News / Asia

Indonesia's Lion Air Crash Report Finds Procedure Review Needed

  • A Lion Air plane is seen in the water after it missed the runway in Denpasar, Bali in this picture provided by the Indonesian police, Apr. 13, 2013.
  • A passenger of a Lion Air plane that missed the runway at Bali's international airport receives treatment at Kasih Ibu hospital near Denpasar, Bali, Apr. 13, 2013.
  • A passenger of the Lion Air plane arrives for a treatment at Kasih Ibu hospital near Denpasar, Bali, Apr. 13, 2013.
  • The wreckage of a Lion Air Boeing 737 -800 airplane is seen in the water near Ngurah Rai airport in Denpasar, Bali, Indonesia, Apr. 14, 2013.
  • A rescue team swims beside the wreckage of a Lion Air plane near Ngurah Rai airport in Denpasar, Bali, Apr. 15, 2013.
  • The pilot whose Indonesian jet slumped into the sea while trying to land in Bali describes how he felt it "dragged" down by wind while he struggled to regain control, a person familiar with the matter said, Apr. 15, 2013.
  • Members of a rescue team walk on a breakwater near the wreckage of a Lion Air plane near Ngurah Rai airport in Denpasar, Bali, Apr. 15, 2013.
Reuters
Investigators have raised questions over training and cockpit procedures at Indonesian budget carrier Lion Air after a preliminary report into a crash last month off Bali found the captain was not at the controls at a “critical time”.
    
The National Transportation Safety Committee said in a report that Lion Air should immediately review or reinforce a number of safety measures related to landing procedures carried out by pilots.
    
However, it did not say how it had arrived at the preliminary conclusions from a sample of evidence compiled from “black box” flight data and cockpit voice recordings.
    
All 108 passengers and crew survived when the passenger jet undershot the tourist island's main airport runway and belly-flopped into the water.
    
The report, released late on Tuesday, did not give an exact cause of the crash, but ruled out any major problems with the almost brand-new Boeing 737-800 passenger jet.
    
Weather reports indicated that there was a sudden loss of visibility in the area, it said, adding the second-in-command was in charge seconds before the plane crashed into the sea just before the runway.
    
Lion Air's co-founder Rusdi Kirana said he would respect the outcome of the investigation, but voiced dismay at the interim recommendations which were directed solely at the airline.
    
“If our pilots make mistakes we are not scared to admit it, but we are not happy just blaming the pilots without proof,” he told Reuters. “It is important not to give people the impression that we don't have proper procedures. We take safety seriously, we are a profitable airline and we are not going to limit our budget on training and maintenance.”
    
The cause of the crash has potential implications for the reputation of one of the world's fastest-growing airlines, which is fighting to be removed from a European Union safety blacklist even as it buys record volumes of Airbus and Boeing jets.
    
Indonesia has also failed the International Civil Aviation Organization’s standards for aircraft operations and maintenance, and as a result American regulators have imposed restrictions on them starting or increasing flights to the United States.
    
Critical time
  
The preliminary report said that the 24-year-old second-in-command, who had 1,200 hours of flying experience, was in control during the descent into the airport and reported that he could not see the runway 900 feet above ground.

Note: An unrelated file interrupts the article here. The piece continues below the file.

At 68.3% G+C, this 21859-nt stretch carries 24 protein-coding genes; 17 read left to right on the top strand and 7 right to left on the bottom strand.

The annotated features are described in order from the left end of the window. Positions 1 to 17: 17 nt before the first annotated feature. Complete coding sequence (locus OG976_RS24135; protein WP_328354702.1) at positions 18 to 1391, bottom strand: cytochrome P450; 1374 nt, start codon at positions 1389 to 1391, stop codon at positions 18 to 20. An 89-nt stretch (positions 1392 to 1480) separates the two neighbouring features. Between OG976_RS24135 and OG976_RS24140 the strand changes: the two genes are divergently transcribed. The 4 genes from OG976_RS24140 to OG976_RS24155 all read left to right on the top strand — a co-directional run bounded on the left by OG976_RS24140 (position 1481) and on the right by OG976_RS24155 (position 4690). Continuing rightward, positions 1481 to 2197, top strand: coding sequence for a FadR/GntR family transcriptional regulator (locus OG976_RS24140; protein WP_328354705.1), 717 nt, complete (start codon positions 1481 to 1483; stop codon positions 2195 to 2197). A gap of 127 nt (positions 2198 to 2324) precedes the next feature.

The captain switched off the auto-pilot and the second-in-command handed over controls to him at 150 feet - or 1 minute, 6 seconds before the crash - after saying he again could not see the runway.
    
One second before the crash and with 20 feet separating the aircraft and the water, the pilot commanded a “go-around” and attempted to abort the landing, but the plane hit the water.
    
The report recommended Lion Air “review the policy and procedures regarding the risk associated with changeover of control at critical altitudes or critical time.”
    
It added the fast-growing airline should also “ensure the pilots are properly trained” on this subject.
    
The airline said standard aviation practice allowed pilots to change control at any time at the crew's discretion.
    
It defended its standard procedures for aborting a landing and said these had last been reviewed in March last year.
    
A person familiar with the matter told Reuters last month that the pilot had described how he felt the 737-800 passenger jet being “dragged” down by wind while he struggled to regain control.
    
The NTSC report said that the navigational aids and approach guidance facilities such as the runway lights at Bali's Ngurah Rai International Airport were all “functioning properly” at the time of the crash.
    
It did not address whether these facilities should include an Instrument Landing System (ILS).
    
Industry experts say such a feature is common at airports worldwide to help pilots keep to the right descent path. Bali does not have an ILS for planes landing from the West.
    
The report also did not address whether the jet may have been subject to wind shear or dangerous gusts of wind. Airport officials have told Reuters some of the airports at Asia's best known holiday spots do not have wind shear detectors.
    
The NTSC said it expected to release its final report within the next 12 months.
    
Founded by two brothers and travel entrepreneurs, Lion Air has been growing at a record pace to keep up with one of the region's star economies. Earlier this year, it signed a deal with Europe's Airbus for 234 passenger jets worth $24 billion. Two years ago, it signed a deal with Boeing for 230 planes.